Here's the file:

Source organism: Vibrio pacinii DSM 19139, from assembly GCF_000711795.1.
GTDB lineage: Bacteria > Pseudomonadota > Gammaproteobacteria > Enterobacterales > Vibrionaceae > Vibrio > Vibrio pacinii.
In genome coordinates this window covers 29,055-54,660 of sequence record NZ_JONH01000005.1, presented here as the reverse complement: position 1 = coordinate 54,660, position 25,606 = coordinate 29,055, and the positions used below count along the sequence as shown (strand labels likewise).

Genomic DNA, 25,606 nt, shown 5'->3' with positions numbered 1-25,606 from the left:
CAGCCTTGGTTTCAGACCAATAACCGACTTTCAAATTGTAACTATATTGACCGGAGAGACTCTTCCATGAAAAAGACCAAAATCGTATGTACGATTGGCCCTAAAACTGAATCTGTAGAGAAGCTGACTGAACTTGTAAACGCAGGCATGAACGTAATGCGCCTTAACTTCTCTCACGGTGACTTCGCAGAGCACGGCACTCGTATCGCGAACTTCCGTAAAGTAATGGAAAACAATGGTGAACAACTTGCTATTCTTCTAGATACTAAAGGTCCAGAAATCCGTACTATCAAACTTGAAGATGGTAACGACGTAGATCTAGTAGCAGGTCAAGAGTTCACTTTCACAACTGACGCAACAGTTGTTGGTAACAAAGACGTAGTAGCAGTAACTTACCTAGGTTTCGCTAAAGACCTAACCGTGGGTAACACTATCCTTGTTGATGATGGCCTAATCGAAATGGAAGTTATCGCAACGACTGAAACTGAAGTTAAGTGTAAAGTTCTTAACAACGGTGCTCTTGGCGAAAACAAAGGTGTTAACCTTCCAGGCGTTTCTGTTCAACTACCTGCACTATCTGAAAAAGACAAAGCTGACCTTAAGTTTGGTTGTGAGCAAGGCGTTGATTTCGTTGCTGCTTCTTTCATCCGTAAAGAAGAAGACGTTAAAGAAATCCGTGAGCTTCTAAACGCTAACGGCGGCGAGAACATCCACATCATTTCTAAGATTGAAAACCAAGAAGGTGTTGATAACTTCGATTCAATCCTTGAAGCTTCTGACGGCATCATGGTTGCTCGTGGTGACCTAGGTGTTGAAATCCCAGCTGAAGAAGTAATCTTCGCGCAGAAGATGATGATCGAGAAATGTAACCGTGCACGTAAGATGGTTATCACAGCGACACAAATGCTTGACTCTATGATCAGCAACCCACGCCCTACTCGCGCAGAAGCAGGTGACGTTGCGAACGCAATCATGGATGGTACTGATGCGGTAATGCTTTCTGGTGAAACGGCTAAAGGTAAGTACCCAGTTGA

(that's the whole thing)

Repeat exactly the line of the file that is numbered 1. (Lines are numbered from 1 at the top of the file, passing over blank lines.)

Source organism: Vibrio pacinii DSM 19139, from assembly GCF_000711795.1.